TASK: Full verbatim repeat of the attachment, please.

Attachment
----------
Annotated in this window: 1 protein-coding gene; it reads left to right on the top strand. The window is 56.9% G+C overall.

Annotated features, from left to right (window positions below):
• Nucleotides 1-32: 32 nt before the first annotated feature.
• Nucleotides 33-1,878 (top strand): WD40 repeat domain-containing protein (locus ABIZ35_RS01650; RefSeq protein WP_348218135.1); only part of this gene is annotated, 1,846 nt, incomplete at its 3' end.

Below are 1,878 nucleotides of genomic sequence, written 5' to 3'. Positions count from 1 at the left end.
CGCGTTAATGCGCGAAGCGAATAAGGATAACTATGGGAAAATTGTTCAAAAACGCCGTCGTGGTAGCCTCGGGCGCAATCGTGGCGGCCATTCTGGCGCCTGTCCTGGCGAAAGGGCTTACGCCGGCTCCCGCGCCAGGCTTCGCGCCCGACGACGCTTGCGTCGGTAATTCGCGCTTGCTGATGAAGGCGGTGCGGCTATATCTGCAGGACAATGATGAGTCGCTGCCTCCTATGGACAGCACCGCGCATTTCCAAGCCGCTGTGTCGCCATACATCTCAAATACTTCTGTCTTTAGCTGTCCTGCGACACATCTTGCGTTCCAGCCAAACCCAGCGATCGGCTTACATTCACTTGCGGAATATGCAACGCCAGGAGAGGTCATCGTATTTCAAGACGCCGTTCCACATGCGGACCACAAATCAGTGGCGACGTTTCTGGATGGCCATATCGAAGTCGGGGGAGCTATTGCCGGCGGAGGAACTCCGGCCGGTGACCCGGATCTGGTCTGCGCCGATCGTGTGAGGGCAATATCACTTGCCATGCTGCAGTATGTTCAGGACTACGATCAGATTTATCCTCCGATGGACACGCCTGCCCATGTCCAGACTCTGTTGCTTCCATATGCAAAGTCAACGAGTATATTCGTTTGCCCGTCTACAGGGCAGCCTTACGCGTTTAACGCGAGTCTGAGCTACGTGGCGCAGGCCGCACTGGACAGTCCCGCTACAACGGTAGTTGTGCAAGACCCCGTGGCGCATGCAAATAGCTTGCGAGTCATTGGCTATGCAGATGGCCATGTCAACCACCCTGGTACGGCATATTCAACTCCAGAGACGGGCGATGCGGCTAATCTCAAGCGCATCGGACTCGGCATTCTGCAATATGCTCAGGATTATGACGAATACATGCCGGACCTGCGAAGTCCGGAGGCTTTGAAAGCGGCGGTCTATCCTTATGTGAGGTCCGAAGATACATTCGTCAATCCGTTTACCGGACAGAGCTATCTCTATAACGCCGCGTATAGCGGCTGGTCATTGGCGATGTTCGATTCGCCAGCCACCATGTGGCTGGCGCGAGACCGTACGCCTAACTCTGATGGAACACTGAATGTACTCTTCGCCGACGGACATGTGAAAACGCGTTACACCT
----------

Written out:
Annotated in this window: 1 protein-coding gene; it reads left to right on the top strand. The window is 56.9% G+C overall.

Annotated features, from left to right (window positions below):
• Nucleotides 1-32: 32 nt before the first annotated feature.
• Nucleotides 33-1,878 (top strand): WD40 repeat domain-containing protein (locus ABIZ35_RS01650; RefSeq protein WP_348218135.1); only part of this gene is annotated, 1,846 nt, incomplete at its 3' end.

Below are 1,878 nucleotides of genomic sequence, written 5' to 3'. Positions count from 1 at the left end.
CGCGTTAATGCGCGAAGCGAATAAGGATAACTATGGGAAAATTGTTCAAAAACGCCGTCGTGGTAGCCTCGGGCGCAATCGTGGCGGCCATTCTGGCGCCTGTCCTGGCGAAAGGGCTTACGCCGGCTCCCGCGCCAGGCTTCGCGCCCGACGACGCTTGCGTCGGTAATTCGCGCTTGCTGATGAAGGCGGTGCGGCTATATCTGCAGGACAATGATGAGTCGCTGCCTCCTATGGACAGCACCGCGCATTTCCAAGCCGCTGTGTCGCCATACATCTCAAATACTTCTGTCTTTAGCTGTCCTGCGACACATCTTGCGTTCCAGCCAAACCCAGCGATCGGCTTACATTCACTTGCGGAATATGCAACGCCAGGAGAGGTCATCGTATTTCAAGACGCCGTTCCACATGCGGACCACAAATCAGTGGCGACGTTTCTGGATGGCCATATCGAAGTCGGGGGAGCTATTGCCGGCGGAGGAACTCCGGCCGGTGACCCGGATCTGGTCTGCGCCGATCGTGTGAGGGCAATATCACTTGCCATGCTGCAGTATGTTCAGGACTACGATCAGATTTATCCTCCGATGGACACGCCTGCCCATGTCCAGACTCTGTTGCTTCCATATGCAAAGTCAACGAGTATATTCGTTTGCCCGTCTACAGGGCAGCCTTACGCGTTTAACGCGAGTCTGAGCTACGTGGCGCAGGCCGCACTGGACAGTCCCGCTACAACGGTAGTTGTGCAAGACCCCGTGGCGCATGCAAATAGCTTGCGAGTCATTGGCTATGCAGATGGCCATGTCAACCACCCTGGTACGGCATATTCAACTCCAGAGACGGGCGATGCGGCTAATCTCAAGCGCATCGGACTCGGCATTCTGCAATATGCTCAGGATTATGACGAATACATGCCGGACCTGCGAAGTCCGGAGGCTTTGAAAGCGGCGGTCTATCCTTATGTGAGGTCCGAAGATACATTCGTCAATCCGTTTACCGGACAGAGCTATCTCTATAACGCCGCGTATAGCGGCTGGTCATTGGCGATGTTCGATTCGCCAGCCACCATGTGGCTGGCGCGAGACCGTACGCCTAACTCTGATGGAACACTGAATGTACTCTTCGCCGACGGACATGTGAAAACGCGTTACACCT